I attend conferences for three reasons: to meet and network with like-minded people, to be inspired and, most importantly, to learn. I believe my goals are in line with most other attendees.
I attended two annual conferences in 2014 — Photoshop World (Las Vegas) and, most recently, the Adobe MAX Creativity Conference (Los Angeles). Photoshop World is produced by KelbyOne, and Adobe MAX is presented by Adobe Systems. Photoshop World caters to designers and photographers, primarily, and draws the least crowd of the two. Adobe MAX, a much larger event, offers classes that range from Photo Restoration to How To Take Your Product To Market. Typically, more than 5,000 artists, designers, video professionals, photographers, developers, educators and industry leaders attend Adobe MAX.
There, I talked with David Wadhwani, Adobe’s senior VP and digital media GM. He said MAX is where the creative community comes together to share ideas, inspiration and learn from one another.
At Adobe MAX’s three separate keynotes, attendees are treated to inspirational talks, learn of new-product releases and are entertained with previews (“Sneaks”) of future technological innovations. This year’s speakers comprised documentary filmmaker Lee Hirsch, digital artist Jason Seiler, photographer Ami Vitale, and comedian “Weird Al” Yankovic. Actor Joseph Gordon-Levitt (Premium Rush, The Dark Knight Rises, Looper, Mysterious Skin, etc.) hosted the Sneaks presentation.
The MAX Bash party, held on the second night, highlights the three-day conference. This year, it featured the Kings of Leon band.
I enjoy both conferences, but Adobe MAX provides me with the broadest skill-development opportunities. It offers more than 230 sessions and labs, which are taught by industry experts. You’ll find one-hour sessions for every Adobe application and skill level. Labs run 90 minutes, and every attendee is provided a PC or Mac workstation that’s preloaded with software and class files. Further, teaching assistants, during lab sessions, provide one-on-one help.
As an Adobe Community Professional, I was a teaching assistant for Adobe Evangelist Julieanne Kost. Kelby Media’s Corey Barker, and Brooks Institute of Photography faculty member and author Chris Orwig. All are known and respected Photoshop instructors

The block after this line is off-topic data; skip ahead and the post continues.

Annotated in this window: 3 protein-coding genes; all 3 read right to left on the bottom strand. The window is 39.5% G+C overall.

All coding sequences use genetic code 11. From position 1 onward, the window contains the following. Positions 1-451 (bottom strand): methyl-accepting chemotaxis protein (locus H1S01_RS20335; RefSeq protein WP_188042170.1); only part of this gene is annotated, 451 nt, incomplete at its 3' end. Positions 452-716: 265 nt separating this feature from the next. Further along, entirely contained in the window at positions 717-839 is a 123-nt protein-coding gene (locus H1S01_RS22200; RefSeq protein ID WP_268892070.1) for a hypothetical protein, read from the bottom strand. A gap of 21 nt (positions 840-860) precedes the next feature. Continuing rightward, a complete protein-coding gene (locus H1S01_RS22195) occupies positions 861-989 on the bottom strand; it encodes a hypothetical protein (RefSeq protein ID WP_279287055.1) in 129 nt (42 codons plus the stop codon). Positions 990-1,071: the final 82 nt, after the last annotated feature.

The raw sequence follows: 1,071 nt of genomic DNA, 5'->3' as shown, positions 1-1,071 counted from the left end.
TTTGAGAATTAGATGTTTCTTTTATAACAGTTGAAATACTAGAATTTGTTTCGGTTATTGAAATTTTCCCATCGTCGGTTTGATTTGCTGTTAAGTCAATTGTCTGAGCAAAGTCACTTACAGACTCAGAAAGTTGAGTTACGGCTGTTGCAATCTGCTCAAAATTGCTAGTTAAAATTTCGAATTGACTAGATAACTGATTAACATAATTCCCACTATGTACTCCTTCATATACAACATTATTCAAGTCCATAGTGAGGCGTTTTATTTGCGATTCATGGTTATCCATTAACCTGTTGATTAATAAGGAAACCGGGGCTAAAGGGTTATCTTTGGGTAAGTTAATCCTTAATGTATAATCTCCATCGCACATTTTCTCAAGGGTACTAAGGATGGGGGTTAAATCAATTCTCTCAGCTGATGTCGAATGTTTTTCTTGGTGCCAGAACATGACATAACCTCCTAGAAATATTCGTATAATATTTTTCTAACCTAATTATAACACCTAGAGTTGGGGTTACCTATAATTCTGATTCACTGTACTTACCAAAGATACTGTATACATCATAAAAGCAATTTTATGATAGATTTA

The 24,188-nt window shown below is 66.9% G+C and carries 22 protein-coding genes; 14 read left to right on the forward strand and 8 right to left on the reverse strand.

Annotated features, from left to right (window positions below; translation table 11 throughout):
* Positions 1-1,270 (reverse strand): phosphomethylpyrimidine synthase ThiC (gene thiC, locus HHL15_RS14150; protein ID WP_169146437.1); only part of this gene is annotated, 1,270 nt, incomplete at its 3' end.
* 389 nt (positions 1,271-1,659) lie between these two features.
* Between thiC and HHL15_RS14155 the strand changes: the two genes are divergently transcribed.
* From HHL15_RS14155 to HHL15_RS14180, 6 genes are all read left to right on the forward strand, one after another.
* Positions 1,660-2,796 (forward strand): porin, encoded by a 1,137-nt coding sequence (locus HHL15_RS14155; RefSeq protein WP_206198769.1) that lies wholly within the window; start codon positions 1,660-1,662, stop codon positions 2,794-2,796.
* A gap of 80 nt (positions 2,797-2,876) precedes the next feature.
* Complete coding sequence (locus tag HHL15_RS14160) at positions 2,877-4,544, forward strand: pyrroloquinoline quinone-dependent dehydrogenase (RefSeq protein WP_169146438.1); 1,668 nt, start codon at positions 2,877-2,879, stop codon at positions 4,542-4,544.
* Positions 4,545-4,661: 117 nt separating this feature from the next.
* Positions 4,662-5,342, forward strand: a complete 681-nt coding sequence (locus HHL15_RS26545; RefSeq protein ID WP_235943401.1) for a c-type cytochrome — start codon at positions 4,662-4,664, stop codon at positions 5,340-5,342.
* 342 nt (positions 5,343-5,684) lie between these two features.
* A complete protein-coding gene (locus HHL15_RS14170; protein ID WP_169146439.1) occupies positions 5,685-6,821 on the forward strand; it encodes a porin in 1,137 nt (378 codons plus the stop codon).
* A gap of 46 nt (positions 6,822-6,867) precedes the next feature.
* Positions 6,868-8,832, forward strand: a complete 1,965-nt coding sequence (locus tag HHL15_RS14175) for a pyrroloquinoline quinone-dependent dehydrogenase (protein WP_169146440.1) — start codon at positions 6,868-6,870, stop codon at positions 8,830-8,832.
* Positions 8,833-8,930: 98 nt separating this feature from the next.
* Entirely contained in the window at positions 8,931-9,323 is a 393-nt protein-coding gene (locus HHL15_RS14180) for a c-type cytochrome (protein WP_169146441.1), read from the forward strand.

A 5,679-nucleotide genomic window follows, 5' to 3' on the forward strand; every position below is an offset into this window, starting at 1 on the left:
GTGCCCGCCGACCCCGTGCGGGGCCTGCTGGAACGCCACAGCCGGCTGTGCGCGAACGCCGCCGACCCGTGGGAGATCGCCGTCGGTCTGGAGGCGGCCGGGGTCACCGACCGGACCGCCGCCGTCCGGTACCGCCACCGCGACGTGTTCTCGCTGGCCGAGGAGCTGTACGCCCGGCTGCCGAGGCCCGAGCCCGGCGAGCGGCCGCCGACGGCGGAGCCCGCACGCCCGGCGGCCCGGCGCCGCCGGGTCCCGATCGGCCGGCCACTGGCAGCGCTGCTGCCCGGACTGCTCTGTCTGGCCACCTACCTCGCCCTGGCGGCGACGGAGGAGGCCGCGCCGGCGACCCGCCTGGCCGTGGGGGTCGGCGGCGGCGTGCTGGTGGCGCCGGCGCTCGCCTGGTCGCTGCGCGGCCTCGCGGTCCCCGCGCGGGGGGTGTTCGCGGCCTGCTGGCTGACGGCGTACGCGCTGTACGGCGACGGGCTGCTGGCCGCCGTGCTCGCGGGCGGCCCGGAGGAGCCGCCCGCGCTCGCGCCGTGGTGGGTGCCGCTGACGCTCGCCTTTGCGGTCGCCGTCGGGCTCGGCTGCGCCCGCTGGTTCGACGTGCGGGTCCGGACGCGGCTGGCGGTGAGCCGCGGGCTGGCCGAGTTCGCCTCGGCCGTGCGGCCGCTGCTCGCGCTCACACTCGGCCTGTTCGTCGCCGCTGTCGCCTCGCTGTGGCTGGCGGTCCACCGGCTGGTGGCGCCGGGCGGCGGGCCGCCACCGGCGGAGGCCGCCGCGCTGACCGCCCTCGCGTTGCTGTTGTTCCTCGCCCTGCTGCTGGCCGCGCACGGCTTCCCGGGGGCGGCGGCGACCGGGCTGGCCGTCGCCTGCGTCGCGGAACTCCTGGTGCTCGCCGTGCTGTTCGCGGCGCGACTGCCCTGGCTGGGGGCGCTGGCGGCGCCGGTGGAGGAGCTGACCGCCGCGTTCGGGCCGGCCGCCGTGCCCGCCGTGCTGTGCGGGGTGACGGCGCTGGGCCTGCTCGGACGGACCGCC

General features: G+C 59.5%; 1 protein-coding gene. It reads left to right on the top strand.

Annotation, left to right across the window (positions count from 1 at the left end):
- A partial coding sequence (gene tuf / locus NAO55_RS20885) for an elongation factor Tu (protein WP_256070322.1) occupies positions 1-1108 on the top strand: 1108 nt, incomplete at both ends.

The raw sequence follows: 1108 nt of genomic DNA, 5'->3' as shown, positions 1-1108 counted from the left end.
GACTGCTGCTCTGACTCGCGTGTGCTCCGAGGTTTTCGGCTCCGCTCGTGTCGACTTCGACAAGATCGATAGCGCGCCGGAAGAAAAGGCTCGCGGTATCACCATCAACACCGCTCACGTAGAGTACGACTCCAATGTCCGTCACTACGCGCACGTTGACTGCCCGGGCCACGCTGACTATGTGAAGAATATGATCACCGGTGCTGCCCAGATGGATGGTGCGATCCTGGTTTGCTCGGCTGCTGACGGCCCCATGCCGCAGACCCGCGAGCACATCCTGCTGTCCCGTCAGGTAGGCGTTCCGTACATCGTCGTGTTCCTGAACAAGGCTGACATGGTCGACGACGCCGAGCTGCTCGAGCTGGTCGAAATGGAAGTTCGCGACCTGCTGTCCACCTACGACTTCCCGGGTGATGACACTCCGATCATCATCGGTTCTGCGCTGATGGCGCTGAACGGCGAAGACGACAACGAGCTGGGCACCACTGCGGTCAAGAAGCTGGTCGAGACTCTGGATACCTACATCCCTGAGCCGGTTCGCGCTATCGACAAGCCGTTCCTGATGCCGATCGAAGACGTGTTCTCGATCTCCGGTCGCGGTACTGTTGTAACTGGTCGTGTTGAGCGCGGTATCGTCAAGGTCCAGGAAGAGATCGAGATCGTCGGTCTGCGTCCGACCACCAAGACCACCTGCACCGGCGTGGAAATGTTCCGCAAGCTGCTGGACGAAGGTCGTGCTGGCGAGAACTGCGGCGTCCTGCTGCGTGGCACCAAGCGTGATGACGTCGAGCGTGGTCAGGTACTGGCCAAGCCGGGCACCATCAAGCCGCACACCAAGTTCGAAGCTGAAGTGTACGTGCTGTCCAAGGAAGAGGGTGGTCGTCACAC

I also attended a community-leader summit where international parallel leaders met with Adobe product-development teams. We shared presentation tips and discussed the challenges of managing a local-user group. The product-development managers listened to our concerns, asked questions and allowed us to offer suggestions for future development.
The best part of the conference, sessions and summit meeting was getting to meet new people, many of whom I previously only knew (or knew of) online.
The internet is a great place to learn and meet other creative professionals, and social media makes it easy to grow a large connections network; however, it doesn’t replace personal connections. Adobe MAX provided me the opportunity to solidify many such relationships.
Adobe MAX is a first-class event. It’s also very expensive for creative attendees and, for most of us, it’s a significant investment. And, because it’s a learning and networking gig, it’s difficult to bottom line an ROI.
However, when evaluating cost, consider this: The best computer and/or printer is only as good as the creative talent that works behind it. You or your employee’s skills, creative inspiration and community network have great value. Conferences are the best way to invest and expand that value.
Adobe Systems presents significant resources in its MAX conference. Essentially, of course, such conferences heighten product use and loyalty. I asked David what Adobe hopes to achieve from such an event. He said MAX reaches its goal through its practice sessions and by providing inspiring presentations from some of the best “creative” in the world.
He also said, “It’s also a place that has surprised participants because, this year, they’ll see how the Creative Cloud is enabling a new era of innovation, not only in Adobe, but in all creative industries.”
When was the last design or creative conference you attended? Did you set goals for yourself before the event? Did you achieve those goals? Do you have design colleagues whom you’ve yet to meet in person? Adobe MAX 2015 is scheduled for October 3-7 in Los Angeles. Now is a good time to ink it into next year’s budget.
Go. Meet new people. Be inspired and learn new skills.
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